Autosave-File vom d-lab2/3 der AgfaPhoto GmbH April 09

Vintage Argentina through My Father’s Lens

  Last year I published a small collection of color slides taken by my father in 1983 or ’84 during a trip to the Andes region of Argentina. These slides turned up in a plastic box I’d squared away among my mother’s things following her death. It never occurred to me that a mundane storage […]

Image March 28

Kids Like to Write About These Six Things

Thank goodness for the Hardy Boys mysteries or my husband might never have cared about books. He and his identical twin, both of whom grew up to succeed in technical professions, got off to a rocky start in first grade because they couldn’t crack this thing called reading. By second grade, it had finally clicked, […]

IMG_0376 March 12

Dear Eleanor Estes: An Homage to a Children’s Classic

Dear Eleanor Estes: Your book, The Hundred Dresses, came out in 1944, eleven years before I first saw the light of day. This leads me to wonder: how did you presage my heart so well? Gosh, even now your characters are like honest-to-goodness girls in my third-grade class. Some of them are practically me.  I […]

Ch8JLJobitWeb February 16

Jimmie Lee Jackson, A Civil Rights Martyr

February 18th is the anniversary of a milepost event in the history of the Civil Rights Movement. It occurred in my hometown of Marion, Alabama, in 1965. On that night, a 26-year-old protestor named Jimmie Lee Jackson was shot by an Alabama state trooper. He died eight days later. His death and the official exoneration […]

What’s Going On in Multi Culti Lit: The librarians speak

Originally posted on Meg Medina's Blog:
What’s going on in multicultural lit?  This month, the Cooperative Children’s Book Center (CCBC) at the University of Wisconsin is opening a discussion by posting its latest data on diverse literature – and by reading two novels involving Native American culture:  How I Became a Ghost (Tingle) and If…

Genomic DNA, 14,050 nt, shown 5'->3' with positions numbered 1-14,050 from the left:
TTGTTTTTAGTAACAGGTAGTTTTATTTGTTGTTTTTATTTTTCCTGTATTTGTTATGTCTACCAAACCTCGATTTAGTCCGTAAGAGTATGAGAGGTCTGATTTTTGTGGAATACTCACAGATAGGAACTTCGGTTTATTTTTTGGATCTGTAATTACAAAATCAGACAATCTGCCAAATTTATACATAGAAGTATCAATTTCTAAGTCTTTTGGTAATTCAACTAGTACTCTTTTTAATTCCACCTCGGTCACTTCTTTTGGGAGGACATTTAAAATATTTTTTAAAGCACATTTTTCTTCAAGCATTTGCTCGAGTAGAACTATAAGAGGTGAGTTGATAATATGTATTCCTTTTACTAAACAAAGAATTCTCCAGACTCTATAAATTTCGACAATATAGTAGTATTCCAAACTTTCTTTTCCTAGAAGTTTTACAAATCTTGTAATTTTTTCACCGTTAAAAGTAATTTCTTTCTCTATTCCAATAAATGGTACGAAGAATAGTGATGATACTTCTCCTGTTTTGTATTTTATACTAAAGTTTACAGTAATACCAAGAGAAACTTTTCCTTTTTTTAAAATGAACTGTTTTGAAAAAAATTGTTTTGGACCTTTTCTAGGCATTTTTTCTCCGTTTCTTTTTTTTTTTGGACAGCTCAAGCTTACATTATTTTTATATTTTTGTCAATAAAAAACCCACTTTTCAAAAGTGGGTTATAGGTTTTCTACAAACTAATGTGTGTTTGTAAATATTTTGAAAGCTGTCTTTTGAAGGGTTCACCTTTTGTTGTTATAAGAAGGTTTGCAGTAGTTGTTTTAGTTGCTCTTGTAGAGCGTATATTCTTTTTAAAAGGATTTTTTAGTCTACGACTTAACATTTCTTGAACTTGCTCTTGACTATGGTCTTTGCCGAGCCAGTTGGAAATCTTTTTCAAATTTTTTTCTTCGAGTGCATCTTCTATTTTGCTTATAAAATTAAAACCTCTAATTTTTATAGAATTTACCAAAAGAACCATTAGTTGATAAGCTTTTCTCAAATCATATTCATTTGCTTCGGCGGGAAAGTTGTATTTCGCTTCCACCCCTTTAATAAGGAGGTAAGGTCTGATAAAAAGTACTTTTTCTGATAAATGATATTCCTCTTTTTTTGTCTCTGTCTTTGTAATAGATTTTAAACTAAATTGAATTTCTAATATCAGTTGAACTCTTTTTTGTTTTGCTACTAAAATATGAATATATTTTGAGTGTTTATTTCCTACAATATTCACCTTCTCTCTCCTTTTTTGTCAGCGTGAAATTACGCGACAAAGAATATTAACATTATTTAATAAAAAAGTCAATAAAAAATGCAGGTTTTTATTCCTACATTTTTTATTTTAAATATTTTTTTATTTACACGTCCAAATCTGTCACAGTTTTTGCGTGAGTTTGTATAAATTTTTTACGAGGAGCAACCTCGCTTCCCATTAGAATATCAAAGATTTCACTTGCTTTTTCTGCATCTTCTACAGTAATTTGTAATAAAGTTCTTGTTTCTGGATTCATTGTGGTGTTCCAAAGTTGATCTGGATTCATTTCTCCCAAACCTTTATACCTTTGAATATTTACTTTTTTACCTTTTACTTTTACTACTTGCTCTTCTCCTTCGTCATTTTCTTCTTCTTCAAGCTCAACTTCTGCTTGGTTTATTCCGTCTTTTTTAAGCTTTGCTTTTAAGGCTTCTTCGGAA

Reel January 31

Civil Rights March Home Movie

This is the footage that my father took of Civil Rights marchers in my hometown of Marion, Alabama, during February 1965. The exact date of this home movie is uncertain. All the scenes take place around the town square, with Perry County Courthouse at the center and  Zion United Methodist Church across the street. You […]

Darkroom counter December 07

My Father’s Photography

My father’s cameras took him to all sorts of places: weddings, school events, and a darkened street corner where a dangerous mob ensured no photographs would survive the night.  Throughout Darkroom, you can find images of my father with camera in hand and a sampling of his photos replicated in pencil and ink. In this […]

Lila bed reading October 20

How One Latino Family Raised Readers

How can anyone become a writer if she is not first a reader? I owe my love of books to my mom and dad, who put us kids on the road to literacy through conscious and not-so-conscious means. The fact that we were Latinos was beside the point. My parents believed that literacy was the […]

IMG_0022 September 18

Retrieving Memories, A Challenge for the Memoirist

You are probably wondering what the heck this bird, a brown thrasher, has to do with memoir. Good! The writer and teacher Marion Roach Smith, author of four books, including The Memoir Project: A Thoroughly Non-Standard Text for Writing and Life, invited me to contribute a guest post to her blog on writing lessons, a […]

IMG_0032 September 04

Of Books and Soundtracks

My book comes with a soundtrack of sorts—not the kind you can pop into a CD player, but one evoked by musical references. “We Shall Overcome” enters in Chapter Four, excerpted below, as a cut on my sister’s Joan Baez album. Later in the book, it reappears as the song that marchers used to fortify […]


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